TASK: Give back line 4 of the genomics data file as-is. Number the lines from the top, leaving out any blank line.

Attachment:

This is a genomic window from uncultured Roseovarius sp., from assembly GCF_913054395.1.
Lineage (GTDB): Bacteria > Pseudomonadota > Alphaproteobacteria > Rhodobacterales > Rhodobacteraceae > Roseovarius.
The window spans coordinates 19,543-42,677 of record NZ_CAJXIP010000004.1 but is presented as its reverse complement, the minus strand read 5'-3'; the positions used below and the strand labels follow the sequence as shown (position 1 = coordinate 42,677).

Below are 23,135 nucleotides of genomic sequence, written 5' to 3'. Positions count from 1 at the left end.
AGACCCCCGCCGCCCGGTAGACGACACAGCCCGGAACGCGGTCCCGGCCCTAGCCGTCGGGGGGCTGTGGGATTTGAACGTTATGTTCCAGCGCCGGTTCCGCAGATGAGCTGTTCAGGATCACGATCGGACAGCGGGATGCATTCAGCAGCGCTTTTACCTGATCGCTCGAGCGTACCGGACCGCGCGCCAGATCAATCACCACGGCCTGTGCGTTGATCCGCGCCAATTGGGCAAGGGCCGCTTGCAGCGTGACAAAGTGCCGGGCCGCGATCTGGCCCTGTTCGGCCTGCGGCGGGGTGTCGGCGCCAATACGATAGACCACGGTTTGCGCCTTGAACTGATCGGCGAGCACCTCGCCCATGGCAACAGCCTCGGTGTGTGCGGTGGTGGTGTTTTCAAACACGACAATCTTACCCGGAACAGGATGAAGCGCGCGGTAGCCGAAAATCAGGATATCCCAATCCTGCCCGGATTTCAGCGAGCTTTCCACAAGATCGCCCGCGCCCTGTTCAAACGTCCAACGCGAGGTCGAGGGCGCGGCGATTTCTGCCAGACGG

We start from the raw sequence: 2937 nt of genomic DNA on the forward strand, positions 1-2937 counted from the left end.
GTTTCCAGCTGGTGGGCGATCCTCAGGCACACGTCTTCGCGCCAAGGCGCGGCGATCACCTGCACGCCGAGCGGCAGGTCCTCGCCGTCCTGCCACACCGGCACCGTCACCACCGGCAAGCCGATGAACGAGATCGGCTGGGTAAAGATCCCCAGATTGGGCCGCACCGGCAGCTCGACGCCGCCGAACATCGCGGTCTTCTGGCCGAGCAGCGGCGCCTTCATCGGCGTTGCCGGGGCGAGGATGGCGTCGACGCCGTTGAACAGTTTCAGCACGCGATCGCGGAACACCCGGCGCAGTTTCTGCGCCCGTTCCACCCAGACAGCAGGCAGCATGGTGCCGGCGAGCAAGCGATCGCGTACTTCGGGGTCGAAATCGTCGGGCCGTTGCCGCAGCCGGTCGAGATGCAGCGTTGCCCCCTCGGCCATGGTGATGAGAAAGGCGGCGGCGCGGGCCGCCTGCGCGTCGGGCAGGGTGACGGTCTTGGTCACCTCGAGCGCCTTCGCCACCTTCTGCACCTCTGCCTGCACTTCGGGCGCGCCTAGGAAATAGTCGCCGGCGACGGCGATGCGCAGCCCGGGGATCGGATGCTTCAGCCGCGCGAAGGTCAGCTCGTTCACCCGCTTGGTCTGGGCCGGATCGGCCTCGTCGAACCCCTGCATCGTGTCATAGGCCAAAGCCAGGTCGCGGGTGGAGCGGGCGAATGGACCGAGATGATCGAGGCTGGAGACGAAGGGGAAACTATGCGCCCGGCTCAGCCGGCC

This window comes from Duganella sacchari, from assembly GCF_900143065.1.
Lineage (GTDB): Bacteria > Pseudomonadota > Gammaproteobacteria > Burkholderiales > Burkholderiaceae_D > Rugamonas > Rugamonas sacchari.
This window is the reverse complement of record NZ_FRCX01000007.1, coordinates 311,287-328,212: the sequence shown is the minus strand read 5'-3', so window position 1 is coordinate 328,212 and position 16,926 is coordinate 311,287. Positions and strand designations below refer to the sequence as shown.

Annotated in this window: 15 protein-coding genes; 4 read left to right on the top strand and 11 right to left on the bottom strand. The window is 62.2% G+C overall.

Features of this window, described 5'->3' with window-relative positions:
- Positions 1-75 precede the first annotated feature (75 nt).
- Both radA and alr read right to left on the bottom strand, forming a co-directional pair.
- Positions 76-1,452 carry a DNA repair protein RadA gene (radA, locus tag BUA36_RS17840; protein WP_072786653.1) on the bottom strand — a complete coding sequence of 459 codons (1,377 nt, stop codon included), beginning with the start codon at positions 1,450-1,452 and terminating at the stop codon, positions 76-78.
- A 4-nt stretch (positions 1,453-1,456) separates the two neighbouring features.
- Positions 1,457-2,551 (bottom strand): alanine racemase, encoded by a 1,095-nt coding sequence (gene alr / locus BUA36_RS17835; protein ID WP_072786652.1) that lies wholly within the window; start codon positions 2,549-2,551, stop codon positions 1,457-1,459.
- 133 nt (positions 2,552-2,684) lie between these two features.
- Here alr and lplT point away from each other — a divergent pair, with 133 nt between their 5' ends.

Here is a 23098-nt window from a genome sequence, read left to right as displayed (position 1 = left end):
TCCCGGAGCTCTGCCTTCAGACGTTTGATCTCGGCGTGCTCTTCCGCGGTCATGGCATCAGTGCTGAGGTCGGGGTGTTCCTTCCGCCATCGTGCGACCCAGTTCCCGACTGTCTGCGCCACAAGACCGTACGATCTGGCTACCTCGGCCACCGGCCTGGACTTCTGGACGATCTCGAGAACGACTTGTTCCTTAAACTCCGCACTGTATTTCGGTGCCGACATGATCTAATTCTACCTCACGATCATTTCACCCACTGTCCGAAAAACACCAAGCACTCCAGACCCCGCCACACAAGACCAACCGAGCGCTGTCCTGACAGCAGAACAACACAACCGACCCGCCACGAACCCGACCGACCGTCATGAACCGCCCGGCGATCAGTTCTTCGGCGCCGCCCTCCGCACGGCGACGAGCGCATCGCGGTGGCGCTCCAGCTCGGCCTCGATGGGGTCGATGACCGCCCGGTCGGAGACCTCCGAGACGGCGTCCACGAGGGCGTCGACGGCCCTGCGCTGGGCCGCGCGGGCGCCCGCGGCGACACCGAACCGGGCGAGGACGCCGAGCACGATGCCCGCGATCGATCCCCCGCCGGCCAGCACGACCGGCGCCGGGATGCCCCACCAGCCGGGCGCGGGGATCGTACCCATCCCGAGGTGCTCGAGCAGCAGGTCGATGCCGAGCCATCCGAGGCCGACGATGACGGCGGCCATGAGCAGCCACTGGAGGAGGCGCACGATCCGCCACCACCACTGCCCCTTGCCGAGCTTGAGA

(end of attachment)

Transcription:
Below are 23,135 nucleotides of genomic sequence, written 5' to 3'. Positions count from 1 at the left end.